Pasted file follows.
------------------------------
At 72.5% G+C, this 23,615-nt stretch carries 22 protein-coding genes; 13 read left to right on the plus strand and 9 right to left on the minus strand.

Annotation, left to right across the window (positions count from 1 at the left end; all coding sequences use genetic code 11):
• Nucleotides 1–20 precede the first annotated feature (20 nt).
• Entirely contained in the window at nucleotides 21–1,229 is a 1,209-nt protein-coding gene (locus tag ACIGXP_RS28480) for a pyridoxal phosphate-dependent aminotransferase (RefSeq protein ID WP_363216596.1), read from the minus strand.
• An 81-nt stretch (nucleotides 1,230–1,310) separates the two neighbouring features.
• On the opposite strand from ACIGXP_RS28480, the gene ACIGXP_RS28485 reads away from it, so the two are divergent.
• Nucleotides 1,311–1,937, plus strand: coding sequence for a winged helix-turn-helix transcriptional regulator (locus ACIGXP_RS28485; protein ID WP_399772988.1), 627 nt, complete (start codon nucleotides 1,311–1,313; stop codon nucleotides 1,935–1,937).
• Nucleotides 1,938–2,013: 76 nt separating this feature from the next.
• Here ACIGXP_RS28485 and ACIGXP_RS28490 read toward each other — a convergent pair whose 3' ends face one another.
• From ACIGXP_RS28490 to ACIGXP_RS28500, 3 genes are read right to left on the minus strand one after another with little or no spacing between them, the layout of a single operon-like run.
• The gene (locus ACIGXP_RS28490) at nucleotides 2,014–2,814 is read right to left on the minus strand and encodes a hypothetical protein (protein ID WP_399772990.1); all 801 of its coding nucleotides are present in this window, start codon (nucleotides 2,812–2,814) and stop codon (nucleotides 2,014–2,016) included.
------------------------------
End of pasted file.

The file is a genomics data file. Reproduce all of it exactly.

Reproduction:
At 72.5% G+C, this 23,615-nt stretch carries 22 protein-coding genes; 13 read left to right on the plus strand and 9 right to left on the minus strand.

Annotation, left to right across the window (positions count from 1 at the left end; all coding sequences use genetic code 11):
• Nucleotides 1–20 precede the first annotated feature (20 nt).
• Entirely contained in the window at nucleotides 21–1,229 is a 1,209-nt protein-coding gene (locus tag ACIGXP_RS28480) for a pyridoxal phosphate-dependent aminotransferase (RefSeq protein ID WP_363216596.1), read from the minus strand.
• An 81-nt stretch (nucleotides 1,230–1,310) separates the two neighbouring features.
• On the opposite strand from ACIGXP_RS28480, the gene ACIGXP_RS28485 reads away from it, so the two are divergent.
• Nucleotides 1,311–1,937, plus strand: coding sequence for a winged helix-turn-helix transcriptional regulator (locus ACIGXP_RS28485; protein ID WP_399772988.1), 627 nt, complete (start codon nucleotides 1,311–1,313; stop codon nucleotides 1,935–1,937).
• Nucleotides 1,938–2,013: 76 nt separating this feature from the next.
• Here ACIGXP_RS28485 and ACIGXP_RS28490 read toward each other — a convergent pair whose 3' ends face one another.
• From ACIGXP_RS28490 to ACIGXP_RS28500, 3 genes are read right to left on the minus strand one after another with little or no spacing between them, the layout of a single operon-like run.
• The gene (locus ACIGXP_RS28490) at nucleotides 2,014–2,814 is read right to left on the minus strand and encodes a hypothetical protein (protein ID WP_399772990.1); all 801 of its coding nucleotides are present in this window, start codon (nucleotides 2,812–2,814) and stop codon (nucleotides 2,014–2,016) included.